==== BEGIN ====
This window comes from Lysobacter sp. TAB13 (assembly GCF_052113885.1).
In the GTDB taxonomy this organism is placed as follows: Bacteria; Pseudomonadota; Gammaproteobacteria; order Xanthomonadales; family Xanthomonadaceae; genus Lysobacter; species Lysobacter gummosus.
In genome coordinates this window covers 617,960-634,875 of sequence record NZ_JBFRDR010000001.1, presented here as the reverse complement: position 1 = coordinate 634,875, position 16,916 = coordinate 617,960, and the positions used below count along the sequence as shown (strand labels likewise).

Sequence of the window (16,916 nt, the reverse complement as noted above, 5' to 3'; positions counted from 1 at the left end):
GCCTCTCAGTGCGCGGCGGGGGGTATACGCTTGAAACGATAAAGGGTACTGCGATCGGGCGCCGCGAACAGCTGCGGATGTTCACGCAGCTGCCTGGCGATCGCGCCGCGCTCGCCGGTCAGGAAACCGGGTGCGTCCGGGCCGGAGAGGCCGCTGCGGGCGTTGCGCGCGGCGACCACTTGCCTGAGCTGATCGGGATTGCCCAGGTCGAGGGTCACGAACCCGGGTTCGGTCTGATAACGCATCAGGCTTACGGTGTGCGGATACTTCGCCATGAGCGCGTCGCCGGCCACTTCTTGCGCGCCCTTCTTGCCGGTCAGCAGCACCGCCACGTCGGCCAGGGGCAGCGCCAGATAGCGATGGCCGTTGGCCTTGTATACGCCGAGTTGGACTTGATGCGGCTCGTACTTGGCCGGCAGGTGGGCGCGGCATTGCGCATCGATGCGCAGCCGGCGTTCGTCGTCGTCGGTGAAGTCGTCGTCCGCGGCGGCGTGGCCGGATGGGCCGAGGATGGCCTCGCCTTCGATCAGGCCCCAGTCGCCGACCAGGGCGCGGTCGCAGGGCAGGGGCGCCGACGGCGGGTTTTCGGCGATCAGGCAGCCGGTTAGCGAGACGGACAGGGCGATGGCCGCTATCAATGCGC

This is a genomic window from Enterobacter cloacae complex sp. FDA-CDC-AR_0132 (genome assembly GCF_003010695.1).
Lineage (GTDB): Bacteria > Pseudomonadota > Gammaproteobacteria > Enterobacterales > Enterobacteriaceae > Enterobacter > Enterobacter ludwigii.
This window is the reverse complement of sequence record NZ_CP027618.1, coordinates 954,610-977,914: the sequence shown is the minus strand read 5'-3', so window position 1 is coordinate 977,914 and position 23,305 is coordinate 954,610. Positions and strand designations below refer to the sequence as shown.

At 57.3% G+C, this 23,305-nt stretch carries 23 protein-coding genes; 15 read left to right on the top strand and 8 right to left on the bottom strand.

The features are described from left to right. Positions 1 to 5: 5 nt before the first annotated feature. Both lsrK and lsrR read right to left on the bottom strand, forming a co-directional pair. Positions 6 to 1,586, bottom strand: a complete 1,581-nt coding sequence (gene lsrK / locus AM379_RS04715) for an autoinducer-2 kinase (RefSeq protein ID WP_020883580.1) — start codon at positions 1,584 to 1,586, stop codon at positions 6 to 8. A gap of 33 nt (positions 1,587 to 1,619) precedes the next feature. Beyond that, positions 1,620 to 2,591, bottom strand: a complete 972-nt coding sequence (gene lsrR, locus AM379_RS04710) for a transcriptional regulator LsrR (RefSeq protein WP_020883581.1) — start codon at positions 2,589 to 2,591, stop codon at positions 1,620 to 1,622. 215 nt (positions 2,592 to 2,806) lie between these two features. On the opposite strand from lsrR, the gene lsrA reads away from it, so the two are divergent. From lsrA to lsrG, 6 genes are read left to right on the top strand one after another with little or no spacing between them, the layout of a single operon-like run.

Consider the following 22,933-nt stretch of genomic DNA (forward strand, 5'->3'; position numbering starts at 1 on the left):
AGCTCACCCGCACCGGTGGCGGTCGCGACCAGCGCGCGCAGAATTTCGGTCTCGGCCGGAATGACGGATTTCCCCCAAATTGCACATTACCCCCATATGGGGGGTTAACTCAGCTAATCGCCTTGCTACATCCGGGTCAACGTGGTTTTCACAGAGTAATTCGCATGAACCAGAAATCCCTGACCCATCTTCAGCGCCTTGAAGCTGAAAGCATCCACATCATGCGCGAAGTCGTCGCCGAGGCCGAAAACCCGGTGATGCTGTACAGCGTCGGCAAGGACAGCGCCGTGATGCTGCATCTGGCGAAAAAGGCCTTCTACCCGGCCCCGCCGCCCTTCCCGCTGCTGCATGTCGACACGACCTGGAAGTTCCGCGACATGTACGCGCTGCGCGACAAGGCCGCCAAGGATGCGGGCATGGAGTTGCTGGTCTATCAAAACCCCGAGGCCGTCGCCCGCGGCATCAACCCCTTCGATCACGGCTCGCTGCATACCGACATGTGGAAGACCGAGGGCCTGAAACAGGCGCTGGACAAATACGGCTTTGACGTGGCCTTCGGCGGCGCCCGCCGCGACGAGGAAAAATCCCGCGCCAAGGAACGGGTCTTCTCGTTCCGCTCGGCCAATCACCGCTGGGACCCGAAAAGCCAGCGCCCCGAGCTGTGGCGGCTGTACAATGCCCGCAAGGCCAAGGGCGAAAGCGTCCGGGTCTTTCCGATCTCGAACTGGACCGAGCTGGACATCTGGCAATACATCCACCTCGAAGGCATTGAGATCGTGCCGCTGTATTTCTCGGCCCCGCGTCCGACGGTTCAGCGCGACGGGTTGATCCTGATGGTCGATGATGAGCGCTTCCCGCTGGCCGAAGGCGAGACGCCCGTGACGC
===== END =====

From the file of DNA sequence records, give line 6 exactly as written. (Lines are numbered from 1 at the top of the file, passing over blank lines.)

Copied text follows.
This is a genomic window from Enterobacter cloacae complex sp. FDA-CDC-AR_0132 (genome assembly GCF_003010695.1).